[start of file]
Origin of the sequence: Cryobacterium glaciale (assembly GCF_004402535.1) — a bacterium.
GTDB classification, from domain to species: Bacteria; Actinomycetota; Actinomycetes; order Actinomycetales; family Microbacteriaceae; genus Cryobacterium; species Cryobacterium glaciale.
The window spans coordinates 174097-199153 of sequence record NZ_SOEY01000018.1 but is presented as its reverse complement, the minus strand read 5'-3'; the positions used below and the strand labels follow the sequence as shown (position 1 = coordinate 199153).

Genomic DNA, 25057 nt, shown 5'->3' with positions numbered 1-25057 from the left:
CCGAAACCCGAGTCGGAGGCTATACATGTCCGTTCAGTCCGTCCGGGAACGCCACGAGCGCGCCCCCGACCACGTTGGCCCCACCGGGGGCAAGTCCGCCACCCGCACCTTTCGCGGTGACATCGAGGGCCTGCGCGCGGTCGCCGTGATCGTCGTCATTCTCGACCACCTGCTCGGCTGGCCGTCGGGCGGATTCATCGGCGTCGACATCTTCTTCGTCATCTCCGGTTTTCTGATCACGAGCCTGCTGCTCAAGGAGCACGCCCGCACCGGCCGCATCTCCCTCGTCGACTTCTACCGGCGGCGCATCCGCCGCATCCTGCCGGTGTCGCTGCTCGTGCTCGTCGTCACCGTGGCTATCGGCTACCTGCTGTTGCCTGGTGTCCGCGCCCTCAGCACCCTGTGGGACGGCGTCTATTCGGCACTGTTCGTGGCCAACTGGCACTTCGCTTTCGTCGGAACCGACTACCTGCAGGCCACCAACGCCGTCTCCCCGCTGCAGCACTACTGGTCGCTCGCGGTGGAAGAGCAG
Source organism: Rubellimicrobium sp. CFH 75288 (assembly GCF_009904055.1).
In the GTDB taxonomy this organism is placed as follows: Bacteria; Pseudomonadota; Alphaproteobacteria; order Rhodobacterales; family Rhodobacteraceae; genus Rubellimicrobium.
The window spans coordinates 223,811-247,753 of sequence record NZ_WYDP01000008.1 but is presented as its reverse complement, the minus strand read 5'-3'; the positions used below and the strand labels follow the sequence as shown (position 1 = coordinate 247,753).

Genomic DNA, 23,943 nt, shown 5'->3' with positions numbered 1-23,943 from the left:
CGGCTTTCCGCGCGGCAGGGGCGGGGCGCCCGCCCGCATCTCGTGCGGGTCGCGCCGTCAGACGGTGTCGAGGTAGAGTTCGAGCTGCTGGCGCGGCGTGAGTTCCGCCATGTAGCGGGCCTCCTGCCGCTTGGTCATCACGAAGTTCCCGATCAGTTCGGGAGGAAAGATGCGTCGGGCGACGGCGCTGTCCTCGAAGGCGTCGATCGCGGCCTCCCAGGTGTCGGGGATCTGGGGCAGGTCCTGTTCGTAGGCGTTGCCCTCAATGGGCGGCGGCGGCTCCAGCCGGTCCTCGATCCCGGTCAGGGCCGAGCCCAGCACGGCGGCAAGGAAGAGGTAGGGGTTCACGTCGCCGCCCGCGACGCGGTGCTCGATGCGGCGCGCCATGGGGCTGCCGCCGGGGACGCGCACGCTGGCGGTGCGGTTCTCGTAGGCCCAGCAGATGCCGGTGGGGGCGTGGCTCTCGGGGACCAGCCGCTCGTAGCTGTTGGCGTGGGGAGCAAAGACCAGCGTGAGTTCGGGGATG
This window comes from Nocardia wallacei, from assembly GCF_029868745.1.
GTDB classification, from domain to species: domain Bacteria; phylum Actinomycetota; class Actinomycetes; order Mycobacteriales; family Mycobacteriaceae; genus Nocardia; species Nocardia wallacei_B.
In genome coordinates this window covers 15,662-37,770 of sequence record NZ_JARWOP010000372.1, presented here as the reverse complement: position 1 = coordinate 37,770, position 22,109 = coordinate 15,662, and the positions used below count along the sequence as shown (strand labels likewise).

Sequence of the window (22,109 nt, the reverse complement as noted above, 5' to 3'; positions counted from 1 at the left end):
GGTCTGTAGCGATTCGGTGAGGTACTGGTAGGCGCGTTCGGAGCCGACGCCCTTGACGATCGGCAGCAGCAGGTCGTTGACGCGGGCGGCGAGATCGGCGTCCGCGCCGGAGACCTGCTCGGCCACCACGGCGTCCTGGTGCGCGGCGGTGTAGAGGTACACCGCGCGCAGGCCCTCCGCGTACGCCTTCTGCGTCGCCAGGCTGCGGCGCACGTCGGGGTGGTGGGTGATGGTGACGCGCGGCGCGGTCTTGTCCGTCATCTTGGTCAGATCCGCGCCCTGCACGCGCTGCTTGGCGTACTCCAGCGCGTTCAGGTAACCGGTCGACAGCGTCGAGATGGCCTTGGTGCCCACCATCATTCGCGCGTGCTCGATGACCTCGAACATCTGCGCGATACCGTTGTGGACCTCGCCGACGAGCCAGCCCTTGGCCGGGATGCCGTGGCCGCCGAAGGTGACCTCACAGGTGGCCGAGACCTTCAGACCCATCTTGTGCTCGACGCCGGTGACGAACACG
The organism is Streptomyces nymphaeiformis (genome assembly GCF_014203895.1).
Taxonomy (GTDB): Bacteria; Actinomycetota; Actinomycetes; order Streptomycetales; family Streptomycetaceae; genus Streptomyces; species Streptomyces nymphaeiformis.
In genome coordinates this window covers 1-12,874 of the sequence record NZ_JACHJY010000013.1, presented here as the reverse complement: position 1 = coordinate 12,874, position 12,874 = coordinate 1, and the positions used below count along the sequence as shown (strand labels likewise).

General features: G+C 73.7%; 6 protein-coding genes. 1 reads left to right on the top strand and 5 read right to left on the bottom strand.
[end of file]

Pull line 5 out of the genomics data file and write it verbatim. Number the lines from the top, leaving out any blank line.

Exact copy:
CCGAAACCCGAGTCGGAGGCTATACATGTCCGTTCAGTCCGTCCGGGAACGCCACGAGCGCGCCCCCGACCACGTTGGCCCCACCGGGGGCAAGTCCGCCACCCGCACCTTTCGCGGTGACATCGAGGGCCTGCGCGCGGTCGCCGTGATCGTCGTCATTCTCGACCACCTGCTCGGCTGGCCGTCGGGCGGATTCATCGGCGTCGACATCTTCTTCGTCATCTCCGGTTTTCTGATCACGAGCCTGCTGCTCAAGGAGCACGCCCGCACCGGCCGCATCTCCCTCGTCGACTTCTACCGGCGGCGCATCCGCCGCATCCTGCCGGTGTCGCTGCTCGTGCTCGTCGTCACCGTGGCTATCGGCTACCTGCTGTTGCCTGGTGTCCGCGCCCTCAGCACCCTGTGGGACGGCGTCTATTCGGCACTGTTCGTGGCCAACTGGCACTTCGCTTTCGTCGGAACCGACTACCTGCAGGCCACCAACGCCGTCTCCCCGCTGCAGCACTACTGGTCGCTCGCGGTGGAAGAGCAG